• Pyramids are graphical models of the quantitative differences that exist between the trophic levels of a single ecosystem. A pyramid of biomass represents the standing stock of each trophic level measured in units such as grams of biomass per square metre (g m–2). Biomass may also be measured in units of energy, such as J m–2. In accordance with the second law of thermodynamics, there is a tendency for numbers and quantities of biomass and energy to decrease along food chains; therefore the pyramids become narrower as one ascends. Pyramids of numbers can sometimes display different patterns, for example, when individuals at lower trophic levels are relatively large. Similarly, pyramids of biomass can show greater quantities at higher trophic levels because they represent the biomass present at a given time (there may be marked seasonal variations). Both pyramids of numbers and pyramids of biomass represent storages. Pyramids of productivity refer to the flow of energy through a trophic level and invariably show a decrease along the food chain. For example, the turnover of two retail outlets cannot be compared by simply comparing the goods displayed on the shelves; the rates at which the shelves are being stocked and the goods sold also need to be known. Similarly, a business may have substantial assets but cash flow may be very limited. In the same way, pyramids of biomass simply represent the momentary stock, whereas pyramids of productivity show the rate at which that stock is being generated. Biomass, measured in units of mass or energy (for example, g m–2 or J m–2), should be distinguished from productivity measured in units of flow (for example, g m–2 yr–1 or J m–2 yr–1). A pyramid of energy may be represented either as the standing stock (biomass) measured in units of energy (J m–2) or as productivity measured in units of flow of energy (J m–2 yr–1), depending on the text consulted. As this is confusing, this syllabus avoids the term pyramid of energy.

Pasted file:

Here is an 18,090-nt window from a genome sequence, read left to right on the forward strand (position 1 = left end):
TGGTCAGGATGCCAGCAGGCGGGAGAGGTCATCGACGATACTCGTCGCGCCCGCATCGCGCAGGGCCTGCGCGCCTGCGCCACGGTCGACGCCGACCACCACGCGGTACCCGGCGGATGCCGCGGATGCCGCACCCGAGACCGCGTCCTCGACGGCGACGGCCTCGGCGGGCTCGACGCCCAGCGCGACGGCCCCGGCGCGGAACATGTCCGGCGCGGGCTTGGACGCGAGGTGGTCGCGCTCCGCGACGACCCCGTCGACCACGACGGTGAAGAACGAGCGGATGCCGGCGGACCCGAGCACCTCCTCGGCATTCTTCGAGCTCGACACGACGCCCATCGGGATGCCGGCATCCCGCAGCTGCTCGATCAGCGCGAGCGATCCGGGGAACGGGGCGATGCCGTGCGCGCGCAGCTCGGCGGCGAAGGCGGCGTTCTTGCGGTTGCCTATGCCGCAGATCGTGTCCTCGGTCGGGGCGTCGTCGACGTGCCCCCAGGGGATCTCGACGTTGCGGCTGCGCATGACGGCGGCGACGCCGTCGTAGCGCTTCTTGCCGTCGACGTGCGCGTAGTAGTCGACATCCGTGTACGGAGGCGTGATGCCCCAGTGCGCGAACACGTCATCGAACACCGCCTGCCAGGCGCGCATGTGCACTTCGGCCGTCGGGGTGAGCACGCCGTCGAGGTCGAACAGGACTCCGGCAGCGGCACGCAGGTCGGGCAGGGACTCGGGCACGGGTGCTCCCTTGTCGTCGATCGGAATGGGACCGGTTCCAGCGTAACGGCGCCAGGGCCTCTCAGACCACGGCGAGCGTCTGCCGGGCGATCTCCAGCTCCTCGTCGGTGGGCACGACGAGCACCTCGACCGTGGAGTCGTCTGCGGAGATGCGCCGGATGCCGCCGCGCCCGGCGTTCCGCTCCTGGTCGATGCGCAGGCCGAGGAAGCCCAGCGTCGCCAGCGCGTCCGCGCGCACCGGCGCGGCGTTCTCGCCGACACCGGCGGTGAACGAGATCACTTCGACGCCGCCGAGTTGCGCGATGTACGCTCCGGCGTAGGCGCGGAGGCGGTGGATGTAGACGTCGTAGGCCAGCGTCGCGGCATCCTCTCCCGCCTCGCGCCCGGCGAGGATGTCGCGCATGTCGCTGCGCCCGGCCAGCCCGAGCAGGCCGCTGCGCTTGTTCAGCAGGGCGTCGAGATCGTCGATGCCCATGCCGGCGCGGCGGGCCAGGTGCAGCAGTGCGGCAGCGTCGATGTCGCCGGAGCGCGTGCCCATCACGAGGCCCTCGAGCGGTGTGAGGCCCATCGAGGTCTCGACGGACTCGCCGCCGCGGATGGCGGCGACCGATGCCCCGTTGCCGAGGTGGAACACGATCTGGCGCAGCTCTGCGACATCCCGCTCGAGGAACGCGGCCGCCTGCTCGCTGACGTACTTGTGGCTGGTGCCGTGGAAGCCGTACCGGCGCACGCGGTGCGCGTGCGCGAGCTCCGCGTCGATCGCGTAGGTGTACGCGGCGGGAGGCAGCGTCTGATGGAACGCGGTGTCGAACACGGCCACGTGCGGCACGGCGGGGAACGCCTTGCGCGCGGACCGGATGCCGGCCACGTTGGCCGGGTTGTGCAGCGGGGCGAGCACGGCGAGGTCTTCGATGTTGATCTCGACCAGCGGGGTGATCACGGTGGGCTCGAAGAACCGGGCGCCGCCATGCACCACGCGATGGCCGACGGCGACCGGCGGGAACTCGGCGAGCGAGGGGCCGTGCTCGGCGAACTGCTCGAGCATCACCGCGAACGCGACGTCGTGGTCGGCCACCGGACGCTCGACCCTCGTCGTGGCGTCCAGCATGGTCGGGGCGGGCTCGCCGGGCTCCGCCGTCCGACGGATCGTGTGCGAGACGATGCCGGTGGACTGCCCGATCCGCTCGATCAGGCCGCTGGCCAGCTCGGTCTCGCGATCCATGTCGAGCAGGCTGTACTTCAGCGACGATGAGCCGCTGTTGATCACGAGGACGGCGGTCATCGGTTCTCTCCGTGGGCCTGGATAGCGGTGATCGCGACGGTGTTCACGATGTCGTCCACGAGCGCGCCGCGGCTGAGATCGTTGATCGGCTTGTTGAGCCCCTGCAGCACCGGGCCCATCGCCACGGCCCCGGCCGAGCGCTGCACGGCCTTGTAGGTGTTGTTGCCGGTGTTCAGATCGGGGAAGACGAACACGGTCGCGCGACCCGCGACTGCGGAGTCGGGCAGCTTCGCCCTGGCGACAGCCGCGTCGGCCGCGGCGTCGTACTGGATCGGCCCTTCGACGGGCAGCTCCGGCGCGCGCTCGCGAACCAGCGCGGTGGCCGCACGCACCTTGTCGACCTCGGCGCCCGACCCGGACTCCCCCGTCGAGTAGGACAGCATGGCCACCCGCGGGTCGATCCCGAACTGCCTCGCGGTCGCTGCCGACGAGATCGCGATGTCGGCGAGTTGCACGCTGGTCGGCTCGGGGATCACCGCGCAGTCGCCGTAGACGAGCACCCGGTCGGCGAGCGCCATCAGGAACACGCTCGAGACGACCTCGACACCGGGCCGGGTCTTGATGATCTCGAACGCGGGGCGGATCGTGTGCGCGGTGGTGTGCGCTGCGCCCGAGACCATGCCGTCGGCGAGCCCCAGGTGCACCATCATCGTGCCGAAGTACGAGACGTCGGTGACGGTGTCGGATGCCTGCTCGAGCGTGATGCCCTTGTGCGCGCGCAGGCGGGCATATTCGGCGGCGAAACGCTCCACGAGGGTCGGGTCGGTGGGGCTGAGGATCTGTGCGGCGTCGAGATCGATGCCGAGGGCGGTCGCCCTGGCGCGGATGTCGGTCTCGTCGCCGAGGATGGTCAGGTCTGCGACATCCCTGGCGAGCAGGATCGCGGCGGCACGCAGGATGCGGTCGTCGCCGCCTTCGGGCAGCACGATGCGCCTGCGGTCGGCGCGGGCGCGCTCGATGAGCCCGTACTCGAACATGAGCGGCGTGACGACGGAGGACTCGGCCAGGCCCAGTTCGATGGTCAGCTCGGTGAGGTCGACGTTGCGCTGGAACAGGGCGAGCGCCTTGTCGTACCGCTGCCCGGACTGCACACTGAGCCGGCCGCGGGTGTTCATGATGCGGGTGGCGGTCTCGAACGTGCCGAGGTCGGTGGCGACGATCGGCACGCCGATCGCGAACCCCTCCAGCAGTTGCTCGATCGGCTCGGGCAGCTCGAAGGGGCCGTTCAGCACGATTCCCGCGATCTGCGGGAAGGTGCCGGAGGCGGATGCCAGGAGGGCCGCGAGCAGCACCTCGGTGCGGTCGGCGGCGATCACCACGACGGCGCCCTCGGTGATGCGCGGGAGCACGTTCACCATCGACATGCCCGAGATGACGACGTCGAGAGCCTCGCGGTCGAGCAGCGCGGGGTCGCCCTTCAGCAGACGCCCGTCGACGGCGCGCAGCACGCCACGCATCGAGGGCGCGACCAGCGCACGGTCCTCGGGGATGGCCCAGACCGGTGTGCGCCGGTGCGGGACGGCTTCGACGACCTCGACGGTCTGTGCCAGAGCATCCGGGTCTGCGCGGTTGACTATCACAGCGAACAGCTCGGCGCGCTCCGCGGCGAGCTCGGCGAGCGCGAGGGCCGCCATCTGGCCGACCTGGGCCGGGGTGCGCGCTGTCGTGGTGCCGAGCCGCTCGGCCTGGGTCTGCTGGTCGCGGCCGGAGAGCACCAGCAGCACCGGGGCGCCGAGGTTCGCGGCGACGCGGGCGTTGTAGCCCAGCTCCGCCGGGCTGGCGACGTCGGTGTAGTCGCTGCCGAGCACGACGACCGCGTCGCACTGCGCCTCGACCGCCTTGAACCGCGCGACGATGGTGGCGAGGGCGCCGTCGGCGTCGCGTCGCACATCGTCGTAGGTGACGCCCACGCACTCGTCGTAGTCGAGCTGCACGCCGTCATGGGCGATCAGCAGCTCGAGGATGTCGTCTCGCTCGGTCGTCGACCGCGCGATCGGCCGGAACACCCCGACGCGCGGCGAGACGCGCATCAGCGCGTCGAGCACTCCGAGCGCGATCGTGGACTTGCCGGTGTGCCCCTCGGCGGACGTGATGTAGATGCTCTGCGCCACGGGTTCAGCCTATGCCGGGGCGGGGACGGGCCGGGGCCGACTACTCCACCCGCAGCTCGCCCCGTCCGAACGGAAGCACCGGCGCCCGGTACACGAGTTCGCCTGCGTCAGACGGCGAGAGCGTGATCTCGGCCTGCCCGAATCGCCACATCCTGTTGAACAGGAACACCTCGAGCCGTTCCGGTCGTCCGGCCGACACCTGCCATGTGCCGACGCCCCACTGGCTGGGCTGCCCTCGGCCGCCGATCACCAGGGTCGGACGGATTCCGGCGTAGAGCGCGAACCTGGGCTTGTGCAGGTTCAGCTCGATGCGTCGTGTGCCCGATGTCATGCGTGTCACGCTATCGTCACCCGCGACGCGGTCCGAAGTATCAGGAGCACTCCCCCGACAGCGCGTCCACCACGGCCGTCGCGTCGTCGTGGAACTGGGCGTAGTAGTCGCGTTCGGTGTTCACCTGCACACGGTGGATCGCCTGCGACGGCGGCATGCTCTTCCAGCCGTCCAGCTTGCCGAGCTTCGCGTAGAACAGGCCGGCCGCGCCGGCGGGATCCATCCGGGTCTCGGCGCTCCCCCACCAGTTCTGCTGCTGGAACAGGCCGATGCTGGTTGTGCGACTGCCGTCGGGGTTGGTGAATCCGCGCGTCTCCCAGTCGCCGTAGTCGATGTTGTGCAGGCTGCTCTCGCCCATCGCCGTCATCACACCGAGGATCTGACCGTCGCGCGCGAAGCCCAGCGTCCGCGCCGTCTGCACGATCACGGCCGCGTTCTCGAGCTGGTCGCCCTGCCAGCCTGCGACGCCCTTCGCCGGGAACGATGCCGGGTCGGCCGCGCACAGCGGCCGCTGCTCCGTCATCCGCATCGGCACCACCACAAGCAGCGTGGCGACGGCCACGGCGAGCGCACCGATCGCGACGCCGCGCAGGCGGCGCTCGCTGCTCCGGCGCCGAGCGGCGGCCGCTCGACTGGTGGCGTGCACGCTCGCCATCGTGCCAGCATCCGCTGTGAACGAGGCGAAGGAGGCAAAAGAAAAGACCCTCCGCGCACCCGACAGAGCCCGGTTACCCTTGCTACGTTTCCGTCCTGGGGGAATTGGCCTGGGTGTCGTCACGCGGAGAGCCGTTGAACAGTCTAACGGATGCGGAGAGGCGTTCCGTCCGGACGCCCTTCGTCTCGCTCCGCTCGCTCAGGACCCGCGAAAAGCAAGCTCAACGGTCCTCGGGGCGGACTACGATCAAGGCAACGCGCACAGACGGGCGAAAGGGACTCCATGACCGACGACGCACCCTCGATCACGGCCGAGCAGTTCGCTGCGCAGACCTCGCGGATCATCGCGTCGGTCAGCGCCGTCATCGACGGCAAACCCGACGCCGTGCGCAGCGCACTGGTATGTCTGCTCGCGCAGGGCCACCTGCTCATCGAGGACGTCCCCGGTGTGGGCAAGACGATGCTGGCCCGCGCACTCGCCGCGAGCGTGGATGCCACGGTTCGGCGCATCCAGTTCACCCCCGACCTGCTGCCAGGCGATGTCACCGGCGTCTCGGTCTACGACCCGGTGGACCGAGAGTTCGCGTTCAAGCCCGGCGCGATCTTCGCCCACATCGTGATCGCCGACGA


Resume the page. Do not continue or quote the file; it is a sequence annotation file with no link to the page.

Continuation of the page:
• Pyramids are graphical models of the quantitative differences that exist between the trophic levels of a single ecosystem. A pyramid of biomass represents the standing stock of each trophic level measured in units such as grams of biomass per square metre (g m–2). Biomass may also be measured in units of energy, such as J m–2. In accordance with the second law of thermodynamics, there is a tendency for numbers and quantities of biomass and energy to decrease along food chains; therefore the pyramids become narrower as one ascends. Pyramids of numbers can sometimes display different patterns, for example, when individuals at lower trophic levels are relatively large. Similarly, pyramids of biomass can show greater quantities at higher trophic levels because they represent the biomass present at a given time (there may be marked seasonal variations). Both pyramids of numbers and pyramids of biomass represent storages. Pyramids of productivity refer to the flow of energy through a trophic level and invariably show a decrease along the food chain. For example, the turnover of two retail outlets cannot be compared by simply comparing the goods displayed on the shelves; the rates at which the shelves are being stocked and the goods sold also need to be known. Similarly, a business may have substantial assets but cash flow may be very limited. In the same way, pyramids of biomass simply represent the momentary stock, whereas pyramids of productivity show the rate at which that stock is being generated. Biomass, measured in units of mass or energy (for example, g m–2 or J m–2), should be distinguished from productivity measured in units of flow (for example, g m–2 yr–1 or J m–2 yr–1). A pyramid of energy may be represented either as the standing stock (biomass) measured in units of energy (J m–2) or as productivity measured in units of flow of energy (J m–2 yr–1), depending on the text consulted. As this is confusing, this syllabus avoids the term pyramid of energy.
  • A pyramid of energy shows the flow of energy from one trophic level to the next in a community. The units of pyramids of energy are, therefore, energy per unit area per unit time, for example, kJ m–2 yr–1. In the graphic, the math is correct - make sure students understand that plants and other producers do not absorb/convert all the solar energy that falls on them.
  • This should include concentration of non ‑ biodegradable toxins in food chains, limited length of food chains, and vulnerability of top carnivores. Definitions of the terms biomagnification, bioaccumulation and bioconcentration are not required. As the DDT moves up the trophic levels, its concentration remains fairly constant because it is a persistent (non-degrading) substance. However, its proportion/ratio to the total biomass at each trophic level increases as the biomass shrinks at each successive level.
  • Include competition, parasitism, mutualism, predation and herbivory. Mutualism is an interaction in which both species derive benefit. Interactions should be understood in terms of the influences each species has on the population dynamics of others, and upon the carrying capacity of the others’ environment. Graphical representations of these influences should be interpreted. The graph on this page introduces students to the ideas presented in Topic 3.1 - Population Dynamics.